In most cases the casino's cash-out policies are reasonable, albeit a little inconvenient. Many of them issue the user a unique identification number, a PIN, that you need in order to initiate a cash-out.

Often your PIN number comes via regular postal mail which can be annoyingly slow. The theory is that it's for your own good since receiving it confirms that you actually live at the address they have in their database. It also helps the casino avoid fraud. Whatever, it's become part of the way many online casinos do business so you're probably just going to have to get used to it.

5. How much is it going to cost me?

Another bitter pill is that many casinos will charge you a fee for your withdrawal. Some charge a flat rate, a few charge a percentage, and almost all will charge you more if you want your money "right now thank you very much".

It's well worth your time to read your casino's website page of "Banking" or "Withdrawals". The vast majority of casinos are quite reasonable in their withdrawal charges, but you never know until you know. If it's not clear, email or phone them and find out what the deal is.

6. Hidden banking fees

So the check is in the mail and that means you're home free, yes? Maybe, but again, it depends on the details. For example, receiving a check on a Swiss bank in US dollars may not be money straight in your pocket.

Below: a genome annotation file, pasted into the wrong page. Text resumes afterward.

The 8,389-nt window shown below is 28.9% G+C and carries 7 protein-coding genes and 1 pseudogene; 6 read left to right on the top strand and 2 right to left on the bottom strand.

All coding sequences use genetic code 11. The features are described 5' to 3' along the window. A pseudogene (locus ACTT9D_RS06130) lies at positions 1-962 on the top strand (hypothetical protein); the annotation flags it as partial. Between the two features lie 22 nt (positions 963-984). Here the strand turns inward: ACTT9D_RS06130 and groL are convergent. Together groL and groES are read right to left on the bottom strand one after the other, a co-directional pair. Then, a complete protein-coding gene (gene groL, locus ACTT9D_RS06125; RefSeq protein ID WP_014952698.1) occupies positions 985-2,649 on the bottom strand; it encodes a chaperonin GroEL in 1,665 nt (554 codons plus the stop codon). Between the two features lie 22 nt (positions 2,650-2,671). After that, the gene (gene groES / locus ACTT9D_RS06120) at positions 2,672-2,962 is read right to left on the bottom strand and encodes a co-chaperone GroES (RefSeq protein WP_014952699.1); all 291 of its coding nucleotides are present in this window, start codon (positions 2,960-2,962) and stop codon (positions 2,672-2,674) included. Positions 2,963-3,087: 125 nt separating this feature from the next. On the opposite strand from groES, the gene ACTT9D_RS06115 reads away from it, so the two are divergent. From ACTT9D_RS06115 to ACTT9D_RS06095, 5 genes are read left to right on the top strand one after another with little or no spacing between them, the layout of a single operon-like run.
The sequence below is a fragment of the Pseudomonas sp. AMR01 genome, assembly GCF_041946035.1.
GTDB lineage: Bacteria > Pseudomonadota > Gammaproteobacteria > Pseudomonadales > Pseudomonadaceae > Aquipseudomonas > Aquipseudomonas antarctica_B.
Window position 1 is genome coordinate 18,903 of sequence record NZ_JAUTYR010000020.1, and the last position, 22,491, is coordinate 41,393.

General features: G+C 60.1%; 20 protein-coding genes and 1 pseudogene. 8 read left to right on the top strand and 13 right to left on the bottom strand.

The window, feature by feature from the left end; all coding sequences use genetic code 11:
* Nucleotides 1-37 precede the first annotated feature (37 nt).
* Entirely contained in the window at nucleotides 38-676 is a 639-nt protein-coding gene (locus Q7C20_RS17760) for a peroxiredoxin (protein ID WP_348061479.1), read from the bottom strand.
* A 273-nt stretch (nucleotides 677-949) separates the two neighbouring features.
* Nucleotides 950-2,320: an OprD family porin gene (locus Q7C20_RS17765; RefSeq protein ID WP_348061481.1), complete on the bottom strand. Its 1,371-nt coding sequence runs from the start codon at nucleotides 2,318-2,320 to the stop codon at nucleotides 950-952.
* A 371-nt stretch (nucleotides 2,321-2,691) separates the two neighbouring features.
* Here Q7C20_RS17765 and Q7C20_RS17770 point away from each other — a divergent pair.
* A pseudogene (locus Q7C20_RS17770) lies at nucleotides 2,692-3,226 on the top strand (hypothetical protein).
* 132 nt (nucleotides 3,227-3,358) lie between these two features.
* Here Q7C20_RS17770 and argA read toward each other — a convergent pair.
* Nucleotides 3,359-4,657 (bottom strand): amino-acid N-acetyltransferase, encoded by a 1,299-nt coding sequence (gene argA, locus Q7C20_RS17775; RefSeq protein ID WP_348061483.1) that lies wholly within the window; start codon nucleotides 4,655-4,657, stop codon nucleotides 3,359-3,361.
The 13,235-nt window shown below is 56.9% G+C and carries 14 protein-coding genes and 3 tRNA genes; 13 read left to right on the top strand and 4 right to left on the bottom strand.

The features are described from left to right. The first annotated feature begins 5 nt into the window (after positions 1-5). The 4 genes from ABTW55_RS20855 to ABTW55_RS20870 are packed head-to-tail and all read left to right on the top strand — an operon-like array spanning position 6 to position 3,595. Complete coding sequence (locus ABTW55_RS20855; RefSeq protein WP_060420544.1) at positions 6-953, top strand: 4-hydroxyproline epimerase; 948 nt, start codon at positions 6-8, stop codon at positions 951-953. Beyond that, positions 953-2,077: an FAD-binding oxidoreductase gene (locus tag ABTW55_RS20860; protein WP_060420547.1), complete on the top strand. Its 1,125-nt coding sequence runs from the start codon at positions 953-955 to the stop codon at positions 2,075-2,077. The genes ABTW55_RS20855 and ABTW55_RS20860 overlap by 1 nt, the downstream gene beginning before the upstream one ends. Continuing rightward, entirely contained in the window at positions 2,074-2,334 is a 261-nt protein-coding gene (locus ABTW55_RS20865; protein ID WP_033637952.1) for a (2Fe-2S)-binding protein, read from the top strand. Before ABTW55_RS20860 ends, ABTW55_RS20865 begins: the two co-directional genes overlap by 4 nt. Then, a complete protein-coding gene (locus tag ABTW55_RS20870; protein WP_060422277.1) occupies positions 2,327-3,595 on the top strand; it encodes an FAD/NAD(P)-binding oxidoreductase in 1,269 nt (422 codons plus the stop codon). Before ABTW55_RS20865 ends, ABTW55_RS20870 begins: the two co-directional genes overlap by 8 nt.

We've known people to be hit with stiff transaction fees when they ask their bank to process a check drawn on a foreign bank. Direct deposit and bank wires may be alternatives, but you'd best check into it before hand because not all casinos offer these services at attractive rates.

7. Will the software run on my computer?

Good question. The answer in the vast majority of cases is "Yes, beautifully!". Unless your machine is really old, or you're running out of system resources (read: disk space) there's really not much to worry about.

I've installed casino software well over a hundred times on a variety of machines and have only encountered a major problem once or twice. On the off chance that you do encounter a problem -- you guessed it -- contact the casino's Customer Support people. That's what they're there for.

8. Bonus rules

Bonuses are a big deal these days -- literally and figuratively -- and you've no doubt encountered one that sounds really attractive. By all means, go for it but not before you've read the fine print.

Bonuses come in a bewildering variety and it's hard to keep track of what's a great deal and what's so-so. All casinos will require that you play the bonus before you can withdraw it. Some require you to play 2-times or 3-times the bonus, and on and on it goes. No one can offer advice that will apply to all the bonuses you'll find out there, other than the one we all know: caveat emptor.

Unfortunately we can't leave the bonuses issue without a few cautionary words. First and foremost don't abuse the bonus offers. In particular don't re-register using another name in order to get the bonus again. That's "bonus abuse" and the casinos can get pretty hostile over such attempts at subterfuge.

Finally, there's the issue of fair-play on the casino's part. Some casino managers have a tough time with the fact that a player can deposit $100, get a $50 bonus, hit a winning streak at the Craps table and cash out for $2200.